Professor Phil Redmond CBE has called for the Government to initiate a ‘broad, inclusive and fully transparent’ debate around plans to relocate Channel 4.
Speaking at the first national debate into the proposed relocation of the public service broadcaster, Prof Redmond asserted that: “The future of Channel 4 forms part of the Government’s Industrial Strategy to rebalance the economy and readdress the acute media deficit we’re facing.
“It’s therefore important, that this particular debate should be conducted transparently, in the daylight and with academic rigour – as it was when Channel 4 was first established in 1980.”
The LJMU Ambassador Fellow highlighted that convening a regional panel ‘representative of all potential stakeholders – not merely those dependent on Channel 4’ and mandating for ‘guaranteed hours exclusively dedicated to programmes made outside of London, alongside quotas’ should be among the next steps taken to make Channel 4’s relocation a reality.
He also called for the media relocation debate to be expanded to include the regulator, Ofcom, which, he suggested could also benefit from a move out of London.
The event, part of a series planned by the Channel 4 to Liverpool Partnership, was opened by the Chair, Professor Nigel Weatherill, DL, Vice Chancellor of LJMU.
Addressing the audience, Professor Weatherill said: “Today isn’t about making the case for Liverpool, it’s about encouraging open discussion around what the key challenge is and what we need to do differently. We need to understand if it’s a case of reforming the system, transforming the system or maintaining the status quo.”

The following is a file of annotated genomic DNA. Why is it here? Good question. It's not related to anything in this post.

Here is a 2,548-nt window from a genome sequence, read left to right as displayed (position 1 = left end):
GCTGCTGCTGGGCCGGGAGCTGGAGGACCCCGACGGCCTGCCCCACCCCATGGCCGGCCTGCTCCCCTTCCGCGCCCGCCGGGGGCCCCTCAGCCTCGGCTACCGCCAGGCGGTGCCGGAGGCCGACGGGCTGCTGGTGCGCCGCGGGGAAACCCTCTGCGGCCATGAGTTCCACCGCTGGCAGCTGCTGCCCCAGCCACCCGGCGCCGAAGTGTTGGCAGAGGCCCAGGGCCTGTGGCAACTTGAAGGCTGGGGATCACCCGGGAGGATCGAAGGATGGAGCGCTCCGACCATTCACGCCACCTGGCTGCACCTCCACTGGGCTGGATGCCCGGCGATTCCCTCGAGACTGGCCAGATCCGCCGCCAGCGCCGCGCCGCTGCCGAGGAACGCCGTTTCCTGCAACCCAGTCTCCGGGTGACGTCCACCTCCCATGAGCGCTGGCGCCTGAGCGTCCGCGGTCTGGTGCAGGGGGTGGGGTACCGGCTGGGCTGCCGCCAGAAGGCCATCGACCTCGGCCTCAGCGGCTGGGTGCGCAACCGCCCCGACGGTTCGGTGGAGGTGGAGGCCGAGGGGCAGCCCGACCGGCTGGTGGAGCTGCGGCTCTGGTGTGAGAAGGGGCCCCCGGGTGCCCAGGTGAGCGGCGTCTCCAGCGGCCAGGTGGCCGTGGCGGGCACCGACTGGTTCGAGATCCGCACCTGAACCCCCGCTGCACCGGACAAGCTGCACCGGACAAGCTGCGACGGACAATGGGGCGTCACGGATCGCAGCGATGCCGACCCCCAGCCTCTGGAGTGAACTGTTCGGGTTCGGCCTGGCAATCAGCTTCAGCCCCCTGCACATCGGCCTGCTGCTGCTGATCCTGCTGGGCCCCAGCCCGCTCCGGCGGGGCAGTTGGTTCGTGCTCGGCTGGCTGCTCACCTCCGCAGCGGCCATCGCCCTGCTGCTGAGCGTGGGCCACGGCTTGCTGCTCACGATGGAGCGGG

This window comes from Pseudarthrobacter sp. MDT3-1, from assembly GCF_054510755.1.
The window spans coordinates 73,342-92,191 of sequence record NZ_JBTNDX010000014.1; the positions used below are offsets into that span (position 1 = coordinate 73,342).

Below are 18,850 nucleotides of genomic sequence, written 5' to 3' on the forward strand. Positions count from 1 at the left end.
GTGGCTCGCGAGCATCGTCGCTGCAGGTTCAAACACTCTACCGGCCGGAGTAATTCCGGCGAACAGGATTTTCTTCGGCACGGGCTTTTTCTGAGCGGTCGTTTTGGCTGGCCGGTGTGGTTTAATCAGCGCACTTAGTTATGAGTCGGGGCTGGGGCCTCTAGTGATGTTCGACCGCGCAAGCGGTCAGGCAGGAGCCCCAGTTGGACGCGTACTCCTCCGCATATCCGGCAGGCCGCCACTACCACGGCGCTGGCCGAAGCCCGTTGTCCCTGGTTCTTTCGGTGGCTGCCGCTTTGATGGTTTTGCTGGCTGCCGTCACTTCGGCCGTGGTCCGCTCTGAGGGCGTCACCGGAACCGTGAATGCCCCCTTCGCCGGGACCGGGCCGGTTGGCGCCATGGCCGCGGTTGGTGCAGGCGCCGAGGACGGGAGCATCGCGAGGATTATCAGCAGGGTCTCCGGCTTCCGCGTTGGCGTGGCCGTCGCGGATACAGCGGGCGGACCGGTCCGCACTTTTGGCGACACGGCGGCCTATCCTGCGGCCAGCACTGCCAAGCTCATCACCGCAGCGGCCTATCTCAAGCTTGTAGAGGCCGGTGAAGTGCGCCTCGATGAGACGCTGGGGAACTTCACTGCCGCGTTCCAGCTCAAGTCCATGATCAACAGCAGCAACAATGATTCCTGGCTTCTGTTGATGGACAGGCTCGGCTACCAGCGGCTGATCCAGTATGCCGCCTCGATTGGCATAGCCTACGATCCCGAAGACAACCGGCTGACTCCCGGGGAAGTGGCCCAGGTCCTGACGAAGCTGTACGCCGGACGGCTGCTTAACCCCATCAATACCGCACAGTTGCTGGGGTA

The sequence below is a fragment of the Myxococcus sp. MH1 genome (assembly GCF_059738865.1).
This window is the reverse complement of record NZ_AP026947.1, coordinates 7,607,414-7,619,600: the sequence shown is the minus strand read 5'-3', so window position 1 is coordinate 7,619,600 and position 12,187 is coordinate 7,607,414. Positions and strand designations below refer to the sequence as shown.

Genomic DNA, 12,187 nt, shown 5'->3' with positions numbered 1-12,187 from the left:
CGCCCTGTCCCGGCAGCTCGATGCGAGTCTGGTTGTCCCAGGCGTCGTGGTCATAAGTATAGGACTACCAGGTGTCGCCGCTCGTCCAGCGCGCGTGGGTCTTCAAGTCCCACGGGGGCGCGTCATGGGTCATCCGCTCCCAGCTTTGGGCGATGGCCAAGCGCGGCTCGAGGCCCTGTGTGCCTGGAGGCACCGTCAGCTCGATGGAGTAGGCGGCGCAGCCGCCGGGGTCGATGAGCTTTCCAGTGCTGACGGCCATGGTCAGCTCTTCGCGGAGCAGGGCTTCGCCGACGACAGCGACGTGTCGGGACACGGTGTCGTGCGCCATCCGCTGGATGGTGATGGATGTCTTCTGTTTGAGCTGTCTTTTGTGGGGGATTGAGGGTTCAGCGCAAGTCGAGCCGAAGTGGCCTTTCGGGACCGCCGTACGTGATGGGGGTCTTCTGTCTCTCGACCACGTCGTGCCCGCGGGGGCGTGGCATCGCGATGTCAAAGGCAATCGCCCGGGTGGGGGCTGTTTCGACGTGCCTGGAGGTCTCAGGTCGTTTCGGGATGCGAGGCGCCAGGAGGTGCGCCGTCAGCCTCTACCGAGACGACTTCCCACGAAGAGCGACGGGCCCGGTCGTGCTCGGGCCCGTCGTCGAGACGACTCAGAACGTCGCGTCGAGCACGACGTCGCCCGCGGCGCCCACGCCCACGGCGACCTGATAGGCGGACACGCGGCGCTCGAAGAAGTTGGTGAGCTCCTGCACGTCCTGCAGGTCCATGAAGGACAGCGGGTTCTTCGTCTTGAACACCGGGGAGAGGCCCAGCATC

A panel of speakers from across the media landscape participated in the event including Gill Wilson, Head of Features at Channel 4 and Cat Lewis, CEO of Nine Lives Media. An active supporter of independent production companies based outside of London, Ms Lewis, stated that: “If television is a one-city-industry, it really limits our creativity and success, weakening the whole of UK plc.
“Unfortunately, all programmes regulated by Ofcom as ‘Made Out of London quota’ are currently permitted to employ 50% of their staff from London and many do so, giving them senior roles. More junior roles are filled locally – but this isn’t enough to leave a legacy and make a long-term impact on the economy of cities outside London.”
Gill Wilson, Head of Features at Channel 4, said: “While there is a clear media deficit in the UK, I question whether relocating Channel 4 is the answer to the problem we’re trying to solve.
“Championing regional production companies and investing in the creation of production hubs across the Northern Powerhouse would – in my view - offer a more effective solution. In turn, this would create opportunities for a diverse range of voices to be heard and provide a valuable training ground for young talent to develop.”
Other panellists at the event included Richard Caborn, Chair of Sheffield’s Channel 4 bid and former Minister of Sport, who made the case for relocating the broadcaster to the South Yorkshire city. Independent TV producer and journalist, Stephen Chapman, put forward the argument for a regional commissioning hub model.
Throwing the debate open to the audience before closing, a show of hands indicated a clear vote in favour of the full relocation of Channel 4 to an unnamed location.